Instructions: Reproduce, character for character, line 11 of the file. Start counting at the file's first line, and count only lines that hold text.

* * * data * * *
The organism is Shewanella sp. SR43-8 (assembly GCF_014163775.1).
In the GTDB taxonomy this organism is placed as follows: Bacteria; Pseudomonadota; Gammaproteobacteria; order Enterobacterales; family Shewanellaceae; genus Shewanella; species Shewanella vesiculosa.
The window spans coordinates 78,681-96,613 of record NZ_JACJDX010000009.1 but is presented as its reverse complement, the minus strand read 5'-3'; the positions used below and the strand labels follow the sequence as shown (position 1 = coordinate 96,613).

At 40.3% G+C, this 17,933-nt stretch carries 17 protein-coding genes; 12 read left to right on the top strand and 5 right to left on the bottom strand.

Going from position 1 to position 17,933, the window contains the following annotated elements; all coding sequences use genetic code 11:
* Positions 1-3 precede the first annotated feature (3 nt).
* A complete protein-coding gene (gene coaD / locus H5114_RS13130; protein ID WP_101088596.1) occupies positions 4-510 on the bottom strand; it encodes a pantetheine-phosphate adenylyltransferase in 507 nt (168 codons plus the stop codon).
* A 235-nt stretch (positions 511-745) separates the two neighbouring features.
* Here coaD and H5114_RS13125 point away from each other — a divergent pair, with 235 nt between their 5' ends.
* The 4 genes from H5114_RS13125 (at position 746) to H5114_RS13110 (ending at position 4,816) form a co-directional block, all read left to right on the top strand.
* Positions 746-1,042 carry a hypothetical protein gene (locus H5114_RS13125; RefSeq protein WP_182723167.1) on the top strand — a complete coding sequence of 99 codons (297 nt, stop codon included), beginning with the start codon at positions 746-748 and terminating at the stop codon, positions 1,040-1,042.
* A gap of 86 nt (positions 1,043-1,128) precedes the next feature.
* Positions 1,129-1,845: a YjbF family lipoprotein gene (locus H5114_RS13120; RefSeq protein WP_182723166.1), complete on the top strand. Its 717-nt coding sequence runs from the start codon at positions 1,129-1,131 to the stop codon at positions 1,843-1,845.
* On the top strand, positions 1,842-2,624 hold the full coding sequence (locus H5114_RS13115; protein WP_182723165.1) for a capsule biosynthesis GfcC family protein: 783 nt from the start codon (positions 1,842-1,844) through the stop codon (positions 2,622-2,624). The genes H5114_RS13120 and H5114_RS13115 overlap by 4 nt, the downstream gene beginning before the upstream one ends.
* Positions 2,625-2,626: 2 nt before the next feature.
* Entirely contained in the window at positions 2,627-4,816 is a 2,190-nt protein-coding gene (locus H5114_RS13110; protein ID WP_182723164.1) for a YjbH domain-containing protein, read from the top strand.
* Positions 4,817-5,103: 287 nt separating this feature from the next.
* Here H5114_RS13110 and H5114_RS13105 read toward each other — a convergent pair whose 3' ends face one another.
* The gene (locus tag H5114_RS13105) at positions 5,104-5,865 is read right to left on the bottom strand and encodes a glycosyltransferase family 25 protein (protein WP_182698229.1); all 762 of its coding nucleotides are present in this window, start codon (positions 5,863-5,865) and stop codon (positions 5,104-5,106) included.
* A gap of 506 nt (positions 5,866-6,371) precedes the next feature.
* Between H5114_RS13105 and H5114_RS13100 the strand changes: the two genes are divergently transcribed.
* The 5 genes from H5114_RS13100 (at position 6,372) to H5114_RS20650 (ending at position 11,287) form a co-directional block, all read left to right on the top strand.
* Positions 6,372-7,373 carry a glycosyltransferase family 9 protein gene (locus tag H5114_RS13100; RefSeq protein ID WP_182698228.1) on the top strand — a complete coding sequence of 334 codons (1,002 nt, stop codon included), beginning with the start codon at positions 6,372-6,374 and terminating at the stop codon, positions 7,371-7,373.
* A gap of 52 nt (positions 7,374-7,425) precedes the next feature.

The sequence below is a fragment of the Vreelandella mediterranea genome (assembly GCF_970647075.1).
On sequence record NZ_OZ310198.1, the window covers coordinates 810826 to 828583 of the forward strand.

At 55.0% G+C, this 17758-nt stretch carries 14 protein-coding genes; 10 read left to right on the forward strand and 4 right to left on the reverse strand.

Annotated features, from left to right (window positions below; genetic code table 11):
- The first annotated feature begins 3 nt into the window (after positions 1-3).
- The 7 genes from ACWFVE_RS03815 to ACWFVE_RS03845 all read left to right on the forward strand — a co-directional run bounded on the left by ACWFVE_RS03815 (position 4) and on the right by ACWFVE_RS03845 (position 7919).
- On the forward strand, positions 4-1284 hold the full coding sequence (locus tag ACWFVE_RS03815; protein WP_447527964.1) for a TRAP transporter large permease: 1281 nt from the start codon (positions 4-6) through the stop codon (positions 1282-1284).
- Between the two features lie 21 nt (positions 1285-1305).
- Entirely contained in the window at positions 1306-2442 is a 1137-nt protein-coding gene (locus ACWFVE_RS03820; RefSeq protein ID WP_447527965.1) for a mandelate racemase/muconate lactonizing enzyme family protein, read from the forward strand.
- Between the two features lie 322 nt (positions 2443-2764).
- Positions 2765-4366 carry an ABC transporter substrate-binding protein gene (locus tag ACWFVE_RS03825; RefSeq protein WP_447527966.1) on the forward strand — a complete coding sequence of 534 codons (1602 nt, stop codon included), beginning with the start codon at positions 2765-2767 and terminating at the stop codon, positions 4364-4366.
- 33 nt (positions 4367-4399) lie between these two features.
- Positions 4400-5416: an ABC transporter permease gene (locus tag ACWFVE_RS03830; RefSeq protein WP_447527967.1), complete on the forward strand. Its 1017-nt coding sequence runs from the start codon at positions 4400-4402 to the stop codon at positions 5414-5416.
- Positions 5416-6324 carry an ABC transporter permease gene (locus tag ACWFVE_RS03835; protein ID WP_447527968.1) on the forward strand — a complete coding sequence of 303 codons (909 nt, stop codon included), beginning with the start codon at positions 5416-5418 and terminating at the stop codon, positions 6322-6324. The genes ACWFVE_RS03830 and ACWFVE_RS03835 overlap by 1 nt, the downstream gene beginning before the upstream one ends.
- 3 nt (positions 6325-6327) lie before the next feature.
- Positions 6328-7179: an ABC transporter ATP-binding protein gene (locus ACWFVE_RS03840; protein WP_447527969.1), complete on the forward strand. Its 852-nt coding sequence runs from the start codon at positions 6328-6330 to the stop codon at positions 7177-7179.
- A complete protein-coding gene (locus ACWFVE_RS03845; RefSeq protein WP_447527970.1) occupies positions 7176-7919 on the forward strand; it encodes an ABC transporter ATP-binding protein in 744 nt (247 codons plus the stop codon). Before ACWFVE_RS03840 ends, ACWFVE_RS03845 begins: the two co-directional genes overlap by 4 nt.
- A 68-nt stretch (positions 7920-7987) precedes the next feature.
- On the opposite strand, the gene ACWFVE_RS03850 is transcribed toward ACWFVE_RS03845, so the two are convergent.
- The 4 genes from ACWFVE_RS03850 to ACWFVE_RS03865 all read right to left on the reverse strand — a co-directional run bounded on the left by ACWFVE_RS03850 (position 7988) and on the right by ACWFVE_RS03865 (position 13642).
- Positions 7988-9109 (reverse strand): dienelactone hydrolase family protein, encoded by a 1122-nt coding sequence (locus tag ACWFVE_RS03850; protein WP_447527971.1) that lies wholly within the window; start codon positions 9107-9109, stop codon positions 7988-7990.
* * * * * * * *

* Positions 746-1,042 carry a hypothetical protein gene (locus H5114_RS13125; RefSeq protein WP_182723167.1) on the top strand — a complete coding sequence of 99 codons (297 nt, stop codon included), beginning with the start codon at positions 746-748 and terminating at the stop codon, positions 1,040-1,042.